James IV visited in August 1501, and a church organ was brought for this occasion. Payments for the Kirk were listed in the royal accounts under the same 'buildings' heading as for the king's palaces and the ships of the Royal Scots Navy. A chasuble embroidered with the royal arms, with an alb, and an altar frontal of arras-work were provided in March 1505, and the building work continued. In legend, the foundation of the church became associated with visits of James IV to Lady Heron of Ford, and the defeat of the Scottish army at Flodden. Subsequently the church was an important meeting place on the border.

James gave the lands of Upsettlington and Holywell, with fishing rights, and the patronage of the new church to Alexander Lord Home. Lord Home had been the patron of the previous church. In the 16th-century fishing rights at Holywell were disputed between Lord Home and the English Norham castle.

Later sixteenth century

The Earl of Angus and his allies Lord Home, Lord Livingstone and John (Red-Bag) Somerville of Cambusnethan met at the Kirk of Steill in 1521. They were leaving Scotland to avoid Regent Albany their political rival who had returned from France. Angus sent his uncle, the poet Gavin Douglas to Cardinal Wolsey from Ladykirk on 13 December 1521.

The gentlemen of Selkirk, Jedburgh and Duns were summoned to meet Mary of Guise at Ladykirk on 24 November 1551, as she returned from France.

The 15th century church and village are known as the place where a treaty supplemental to the Peace of Cateau-Cambrésis was signed by the English and Scottish commissioners. The Treaty of Upsettlington, May 1559, (as it is known) was concluded within the Lady Kirk and exchanged at the church of Norham in England. The commissioners of Mary, Queen of Scots and Francis II of France were the Earl of Morton, Alexander, Lord Hume, Henry Sinclair, Dean of Glasgow and James MacGill of Nether Rankeillour. The English commission included the Earl of Northumberland and the Bishop of Durham.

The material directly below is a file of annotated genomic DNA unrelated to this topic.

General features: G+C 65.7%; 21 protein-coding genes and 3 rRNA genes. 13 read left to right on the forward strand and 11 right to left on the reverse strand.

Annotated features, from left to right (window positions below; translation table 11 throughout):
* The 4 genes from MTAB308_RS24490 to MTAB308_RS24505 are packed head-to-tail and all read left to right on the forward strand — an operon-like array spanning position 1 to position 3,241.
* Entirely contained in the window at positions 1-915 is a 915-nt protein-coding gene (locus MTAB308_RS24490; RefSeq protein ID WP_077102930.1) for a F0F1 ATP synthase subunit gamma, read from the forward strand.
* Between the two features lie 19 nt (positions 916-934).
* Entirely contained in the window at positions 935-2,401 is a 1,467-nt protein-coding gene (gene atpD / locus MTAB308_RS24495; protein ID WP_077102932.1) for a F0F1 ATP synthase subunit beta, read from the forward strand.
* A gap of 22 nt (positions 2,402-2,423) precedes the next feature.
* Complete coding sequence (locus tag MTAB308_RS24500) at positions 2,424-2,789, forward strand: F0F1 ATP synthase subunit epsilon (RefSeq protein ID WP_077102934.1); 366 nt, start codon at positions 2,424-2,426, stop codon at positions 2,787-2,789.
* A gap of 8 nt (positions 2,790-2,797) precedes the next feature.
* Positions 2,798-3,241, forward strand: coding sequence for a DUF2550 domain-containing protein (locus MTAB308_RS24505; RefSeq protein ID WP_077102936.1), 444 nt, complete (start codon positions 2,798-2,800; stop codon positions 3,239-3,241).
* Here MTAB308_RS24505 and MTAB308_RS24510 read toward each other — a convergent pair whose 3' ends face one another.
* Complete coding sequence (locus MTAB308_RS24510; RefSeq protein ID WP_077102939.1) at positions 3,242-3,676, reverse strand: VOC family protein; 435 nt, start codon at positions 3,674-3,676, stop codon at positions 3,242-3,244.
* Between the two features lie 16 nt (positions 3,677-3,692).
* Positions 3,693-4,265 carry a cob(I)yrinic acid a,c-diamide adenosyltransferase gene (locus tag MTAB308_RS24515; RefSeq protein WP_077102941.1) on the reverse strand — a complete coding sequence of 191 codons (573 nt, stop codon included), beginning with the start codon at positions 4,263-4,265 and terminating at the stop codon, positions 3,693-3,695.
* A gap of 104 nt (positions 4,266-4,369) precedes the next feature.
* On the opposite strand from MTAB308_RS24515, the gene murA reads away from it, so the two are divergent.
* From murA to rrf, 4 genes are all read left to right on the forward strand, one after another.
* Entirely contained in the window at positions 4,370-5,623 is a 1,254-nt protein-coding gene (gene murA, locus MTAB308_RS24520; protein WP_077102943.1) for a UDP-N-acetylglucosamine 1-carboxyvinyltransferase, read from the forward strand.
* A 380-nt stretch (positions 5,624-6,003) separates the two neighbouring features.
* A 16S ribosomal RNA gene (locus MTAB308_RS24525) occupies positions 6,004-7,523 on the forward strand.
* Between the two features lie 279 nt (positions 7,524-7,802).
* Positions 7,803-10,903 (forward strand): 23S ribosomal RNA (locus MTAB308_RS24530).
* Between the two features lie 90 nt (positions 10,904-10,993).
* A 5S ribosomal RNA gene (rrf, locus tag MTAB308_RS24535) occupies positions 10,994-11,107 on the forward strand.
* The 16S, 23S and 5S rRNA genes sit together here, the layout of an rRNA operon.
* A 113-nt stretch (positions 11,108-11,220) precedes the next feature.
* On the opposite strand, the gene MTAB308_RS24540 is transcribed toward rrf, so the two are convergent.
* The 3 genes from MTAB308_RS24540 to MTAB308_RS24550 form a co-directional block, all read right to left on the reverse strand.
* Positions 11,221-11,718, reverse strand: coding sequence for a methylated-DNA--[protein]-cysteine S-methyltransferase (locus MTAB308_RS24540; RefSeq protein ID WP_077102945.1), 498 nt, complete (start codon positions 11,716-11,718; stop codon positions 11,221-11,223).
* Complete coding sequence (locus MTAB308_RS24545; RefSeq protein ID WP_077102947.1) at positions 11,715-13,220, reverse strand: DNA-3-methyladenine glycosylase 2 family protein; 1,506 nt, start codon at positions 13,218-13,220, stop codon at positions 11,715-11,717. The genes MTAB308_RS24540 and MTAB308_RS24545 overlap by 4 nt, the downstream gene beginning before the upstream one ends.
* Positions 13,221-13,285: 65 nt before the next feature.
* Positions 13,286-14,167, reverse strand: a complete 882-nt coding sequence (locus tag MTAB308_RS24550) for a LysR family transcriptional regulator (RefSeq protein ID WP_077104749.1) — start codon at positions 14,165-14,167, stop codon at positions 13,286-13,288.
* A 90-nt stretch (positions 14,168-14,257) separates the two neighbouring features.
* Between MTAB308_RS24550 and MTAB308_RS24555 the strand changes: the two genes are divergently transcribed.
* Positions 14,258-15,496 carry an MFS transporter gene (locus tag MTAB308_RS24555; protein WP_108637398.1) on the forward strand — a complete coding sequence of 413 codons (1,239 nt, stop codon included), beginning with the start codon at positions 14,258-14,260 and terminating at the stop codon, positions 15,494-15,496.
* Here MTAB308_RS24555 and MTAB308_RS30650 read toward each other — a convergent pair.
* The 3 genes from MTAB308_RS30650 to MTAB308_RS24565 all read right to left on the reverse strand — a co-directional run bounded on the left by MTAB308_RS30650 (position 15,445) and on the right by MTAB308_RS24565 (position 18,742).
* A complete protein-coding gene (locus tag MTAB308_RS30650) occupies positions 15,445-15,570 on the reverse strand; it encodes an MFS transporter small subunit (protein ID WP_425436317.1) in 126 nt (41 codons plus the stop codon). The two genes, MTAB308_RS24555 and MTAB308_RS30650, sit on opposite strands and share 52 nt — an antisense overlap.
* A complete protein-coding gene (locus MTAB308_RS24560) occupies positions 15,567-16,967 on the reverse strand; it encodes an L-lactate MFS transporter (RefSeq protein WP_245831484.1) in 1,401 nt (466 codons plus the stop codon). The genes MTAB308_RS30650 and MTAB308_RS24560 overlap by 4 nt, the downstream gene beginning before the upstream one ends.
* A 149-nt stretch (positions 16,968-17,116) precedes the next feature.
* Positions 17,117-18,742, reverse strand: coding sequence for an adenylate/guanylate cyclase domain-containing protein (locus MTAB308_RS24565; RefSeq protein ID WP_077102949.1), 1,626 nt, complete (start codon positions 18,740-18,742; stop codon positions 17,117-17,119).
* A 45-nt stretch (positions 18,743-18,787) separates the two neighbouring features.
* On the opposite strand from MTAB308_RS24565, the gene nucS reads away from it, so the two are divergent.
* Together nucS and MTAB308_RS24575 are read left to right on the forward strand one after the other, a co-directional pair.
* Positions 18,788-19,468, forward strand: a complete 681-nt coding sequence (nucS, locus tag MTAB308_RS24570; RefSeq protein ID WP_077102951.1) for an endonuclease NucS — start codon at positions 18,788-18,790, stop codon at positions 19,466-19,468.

Research Tips

Sources for Old Parish Registers Records, Vital Records and Censuses

  • Scotland's People This is a pay website providing vital statistics and census data for all of Scotland with original images. There is a description at Scotland under Genealogical Resources.

Notes for Berwickshire

  • GENUKI has a list of references for Berwickshire. Some of these may be superseded by more modern material.
  • The Borders Family History Society provides a page of facts and publications for each of the parishes in its area. They have a lot of material. On each parish page is a map of the local area taken from either the ‘’Ordnance Survey Quarter-inch to the mile, Scotland, 1921-1923 series’’ or ‘’the Ordnance Survey One-inch to the mile, Popular edition, Scotland, 1920-1930 series’’. These maps are not visible immediately upon opening a page, but worthwhile scrolling down to find.